Veronica – Another name with deep roots, whispered down the alley from Berenice – and much more alluring than Bernice, I think.

What’s your favorite Nick name?  Would you consider any of these?  Do you think Nicholas will fall out of the US Top 100?

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I’ve heard Nicola on plenty of girls. I don’t know of any boys with my name. There were three Nicola’s in my year at secondary school and they were all girls, the only other Nick’s were boys Nicholas and Nikki (yes that’s spelt correctly)

I tend to go by Nicky (personal preference), though I’m known as Nic, Nik, Nicky and just Nicola.

I was supposed to be Nikki, but my Dad wanted to give me a full name and didn’t like Nicole. I was born in 87 and used to hate my name but I’ve really come around to it.

I am aware it’s also a masculine name as a bar tender told me in Egypt that my name is a boys name.

Educate yourself, Nicola is Nicholas in Italian and NEVER a female form. The only reason it is a woman’s name is some in Germany and England presumed the “a” ending was a female form, which it is not. The female form is Nicoletta. Andrea is another example that is a male name used by some for girls. In Greek Andrea means manly.

Well … that’s the way it goes. It’s tempting to try to set hard, bright lines when it comes to names and gender, but rarely does it work that way in real life.

Arguing that Andrea is masculine in the US is a stretch – it’s simply been used by hundreds of thousands of parents for their daughters, compared to a few hundred sons. Nicola, too, is used more commonly for girls. We perceive both as feminine forms of traditional masculine names, based on the way we experience and construct language and personal names in American English.

Names shift over time and place, and insisting that, say, Luca is exclusively feminine because that’s the way it’s used in Hungary is a little pointless.

The real issue isn’t that masculine names are sometimes given to women, or that masculine forms in one language are perceived as feminine in another. The problem lies in believing that having a “girl’s” name is a problem for a boy. My sense is that this has changed dramatically over the last decade or so, but it’s still a challenge, and that’s unfortunate.

What about Yannick and Annick, common among French speakers?
I’ve always loved the name Yannick and I’ve heard it used for both males/females.

My BIL is named Nicolin, which my MIL said was listed in a baby name book as the form of Nicholas that leads to Colin. When he and his wife (whose first name is a smoosh of her parents’ names and starts with M) were expecting, I suggested Monica as a girl’s name to continue the smoosh tradition, but they declined. That was the beginning and end of my unsolicited baby name advice career 🙂

While Nicholson Baker isn’t one of my favorite authors, his first name is an interesting way to get to Nick.

Also even in America, Nicola/Nikola are more common on boys.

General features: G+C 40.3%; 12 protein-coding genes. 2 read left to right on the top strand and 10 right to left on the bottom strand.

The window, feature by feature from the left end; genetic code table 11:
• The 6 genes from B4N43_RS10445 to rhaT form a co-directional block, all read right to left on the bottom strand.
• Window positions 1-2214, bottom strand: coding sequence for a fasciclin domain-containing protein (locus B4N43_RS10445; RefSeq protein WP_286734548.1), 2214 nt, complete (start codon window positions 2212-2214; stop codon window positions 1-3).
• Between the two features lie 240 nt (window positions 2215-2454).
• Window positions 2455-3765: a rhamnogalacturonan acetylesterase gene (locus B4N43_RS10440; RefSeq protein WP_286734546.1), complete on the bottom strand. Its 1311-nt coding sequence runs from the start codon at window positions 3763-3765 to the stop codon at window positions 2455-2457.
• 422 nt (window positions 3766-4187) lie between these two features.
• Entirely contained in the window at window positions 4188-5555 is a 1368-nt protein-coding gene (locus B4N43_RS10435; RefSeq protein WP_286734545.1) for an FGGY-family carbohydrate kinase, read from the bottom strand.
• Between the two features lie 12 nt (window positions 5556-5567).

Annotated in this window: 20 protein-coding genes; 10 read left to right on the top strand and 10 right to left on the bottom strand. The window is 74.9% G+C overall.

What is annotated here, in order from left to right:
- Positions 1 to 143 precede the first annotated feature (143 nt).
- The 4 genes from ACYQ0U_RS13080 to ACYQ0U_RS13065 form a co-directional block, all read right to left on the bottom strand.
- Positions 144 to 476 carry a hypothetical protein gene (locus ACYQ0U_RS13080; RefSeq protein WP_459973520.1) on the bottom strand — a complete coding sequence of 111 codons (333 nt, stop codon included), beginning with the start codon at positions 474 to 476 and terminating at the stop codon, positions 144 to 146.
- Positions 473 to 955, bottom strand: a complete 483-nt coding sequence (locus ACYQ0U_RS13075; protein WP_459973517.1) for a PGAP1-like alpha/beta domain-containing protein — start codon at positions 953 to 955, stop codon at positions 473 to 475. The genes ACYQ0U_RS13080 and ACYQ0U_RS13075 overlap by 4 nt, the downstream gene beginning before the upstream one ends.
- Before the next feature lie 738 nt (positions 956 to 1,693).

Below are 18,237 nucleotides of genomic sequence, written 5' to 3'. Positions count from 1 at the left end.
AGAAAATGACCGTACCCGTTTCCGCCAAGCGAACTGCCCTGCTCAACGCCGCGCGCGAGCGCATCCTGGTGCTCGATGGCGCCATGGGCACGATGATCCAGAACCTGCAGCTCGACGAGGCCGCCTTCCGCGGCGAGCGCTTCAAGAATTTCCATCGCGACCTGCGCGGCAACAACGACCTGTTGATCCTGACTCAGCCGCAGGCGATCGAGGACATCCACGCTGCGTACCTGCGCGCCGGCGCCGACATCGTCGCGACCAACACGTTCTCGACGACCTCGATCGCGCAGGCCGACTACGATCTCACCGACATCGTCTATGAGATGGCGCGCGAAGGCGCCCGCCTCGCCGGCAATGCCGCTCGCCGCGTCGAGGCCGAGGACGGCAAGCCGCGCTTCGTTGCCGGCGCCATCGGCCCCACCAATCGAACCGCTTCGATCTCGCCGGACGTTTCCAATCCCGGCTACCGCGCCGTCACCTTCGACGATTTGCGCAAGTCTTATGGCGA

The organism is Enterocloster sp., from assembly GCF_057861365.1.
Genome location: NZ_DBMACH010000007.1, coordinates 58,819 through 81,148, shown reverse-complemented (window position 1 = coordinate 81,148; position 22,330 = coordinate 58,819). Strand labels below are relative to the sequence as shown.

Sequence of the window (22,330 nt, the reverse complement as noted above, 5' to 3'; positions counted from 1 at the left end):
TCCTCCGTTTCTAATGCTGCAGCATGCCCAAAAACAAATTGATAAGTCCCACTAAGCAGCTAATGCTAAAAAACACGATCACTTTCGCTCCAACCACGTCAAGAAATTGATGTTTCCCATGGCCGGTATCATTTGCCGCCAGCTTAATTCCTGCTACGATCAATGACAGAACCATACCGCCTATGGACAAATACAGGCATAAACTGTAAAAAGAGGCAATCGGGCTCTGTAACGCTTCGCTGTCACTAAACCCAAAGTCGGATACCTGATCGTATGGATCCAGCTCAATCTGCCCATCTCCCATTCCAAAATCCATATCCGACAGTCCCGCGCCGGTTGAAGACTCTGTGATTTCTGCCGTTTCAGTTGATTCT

Nicola: 30 girls, 27 boys
Nikola: 9 girls, 94 boys

This clearly tips the scale in favor of boys.

Nicola is masculine in PLENTY of languages, I’d say she’s female in just a few to be honest.

And I think Nick isnt anywhere near “cool” these days.

But the Nicks are, aren’t they? I think of Nick Hornby and Nicolas Cage and Nick Cave …

I prefer Nico to Nick as a nickname, but prefer Nick to Nikki, so
Nico > Nick > Nikki

I’ll add Annick to the Annika-style nick names; there are also elaborations of Annick such as Dianick and Mariannick. I’ve also heard the name Nicolasa but don’t know much about its origins.

Nicole is a mighty fine name ;). Being a Nicole born in 1984 I went through school as Nicole A. and didn’t like it that much. So it has affected my naming style dramatically. I do however love the sound of my name, and never liked to be called anything but Nicole.. I had a few friends try and use Nikki, but it never stuck. That being said, I actually love Nico, Nicolette and Colette. I would more likely use them as middle names rather than first as it creates massive confusion.. I have also forbidden us from having a Richard IV(my husband is Richard III), so it would be hypocritical to name a kid after me but not after my husband. With that being said Nico is still one of my favorite boy names. I feel like it would be creepy to have Nicole and Nico… like Norma and Norman Bates, would he be doomed to be a Psycho killer?

This is one of those on my “Will probably never use, but always appreciate” list. Patrick is on that list to. I really love plain old Nicholas, but my experience with Nicks in general has been positive. It strikes me as a really friendly name.

Nick was my great-grandmother’s maiden name, and it’s my uncle’s middle. It’s always been on my list as a middle. I think it makes a really nice first, too. I think Nicholas is really handsome. My husband would never go for it though, way too “normal”. I really wish there was a girls’ variation I liked though because I’ve always loved Nixie, but I don’t feel like it’s enough for the birth certificate.